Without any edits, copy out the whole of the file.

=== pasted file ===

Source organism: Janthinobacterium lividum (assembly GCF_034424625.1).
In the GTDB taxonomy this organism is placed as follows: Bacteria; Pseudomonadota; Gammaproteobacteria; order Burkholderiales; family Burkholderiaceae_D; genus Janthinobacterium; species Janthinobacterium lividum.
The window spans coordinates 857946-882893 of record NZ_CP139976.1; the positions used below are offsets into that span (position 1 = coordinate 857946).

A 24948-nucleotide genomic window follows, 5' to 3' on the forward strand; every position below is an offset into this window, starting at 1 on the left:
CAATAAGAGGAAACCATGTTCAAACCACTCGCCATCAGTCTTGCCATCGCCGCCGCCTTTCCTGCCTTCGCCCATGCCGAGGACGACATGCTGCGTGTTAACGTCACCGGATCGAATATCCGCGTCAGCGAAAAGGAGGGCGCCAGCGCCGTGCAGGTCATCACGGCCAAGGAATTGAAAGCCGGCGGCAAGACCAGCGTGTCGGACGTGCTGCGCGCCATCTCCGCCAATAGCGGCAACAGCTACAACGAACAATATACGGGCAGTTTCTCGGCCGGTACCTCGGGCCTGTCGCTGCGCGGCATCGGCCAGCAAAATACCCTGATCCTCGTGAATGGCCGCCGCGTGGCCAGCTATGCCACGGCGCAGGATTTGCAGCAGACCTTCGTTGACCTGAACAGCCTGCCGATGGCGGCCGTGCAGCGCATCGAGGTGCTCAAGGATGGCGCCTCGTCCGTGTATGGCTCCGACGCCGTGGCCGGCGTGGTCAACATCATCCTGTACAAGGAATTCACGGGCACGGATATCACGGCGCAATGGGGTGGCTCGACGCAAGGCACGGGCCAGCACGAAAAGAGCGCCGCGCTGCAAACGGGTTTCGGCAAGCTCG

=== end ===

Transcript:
Source organism: Janthinobacterium lividum (assembly GCF_034424625.1).
In the GTDB taxonomy this organism is placed as follows: Bacteria; Pseudomonadota; Gammaproteobacteria; order Burkholderiales; family Burkholderiaceae_D; genus Janthinobacterium; species Janthinobacterium lividum.
The window spans coordinates 857946-882893 of record NZ_CP139976.1; the positions used below are offsets into that span (position 1 = coordinate 857946).

A 24948-nucleotide genomic window follows, 5' to 3' on the forward strand; every position below is an offset into this window, starting at 1 on the left:
CAATAAGAGGAAACCATGTTCAAACCACTCGCCATCAGTCTTGCCATCGCCGCCGCCTTTCCTGCCTTCGCCCATGCCGAGGACGACATGCTGCGTGTTAACGTCACCGGATCGAATATCCGCGTCAGCGAAAAGGAGGGCGCCAGCGCCGTGCAGGTCATCACGGCCAAGGAATTGAAAGCCGGCGGCAAGACCAGCGTGTCGGACGTGCTGCGCGCCATCTCCGCCAATAGCGGCAACAGCTACAACGAACAATATACGGGCAGTTTCTCGGCCGGTACCTCGGGCCTGTCGCTGCGCGGCATCGGCCAGCAAAATACCCTGATCCTCGTGAATGGCCGCCGCGTGGCCAGCTATGCCACGGCGCAGGATTTGCAGCAGACCTTCGTTGACCTGAACAGCCTGCCGATGGCGGCCGTGCAGCGCATCGAGGTGCTCAAGGATGGCGCCTCGTCCGTGTATGGCTCCGACGCCGTGGCCGGCGTGGTCAACATCATCCTGTACAAGGAATTCACGGGCACGGATATCACGGCGCAATGGGGTGGCTCGACGCAAGGCACGGGCCAGCACGAAAAGAGCGCCGCGCTGCAAACGGGTTTCGGCAAGCTCG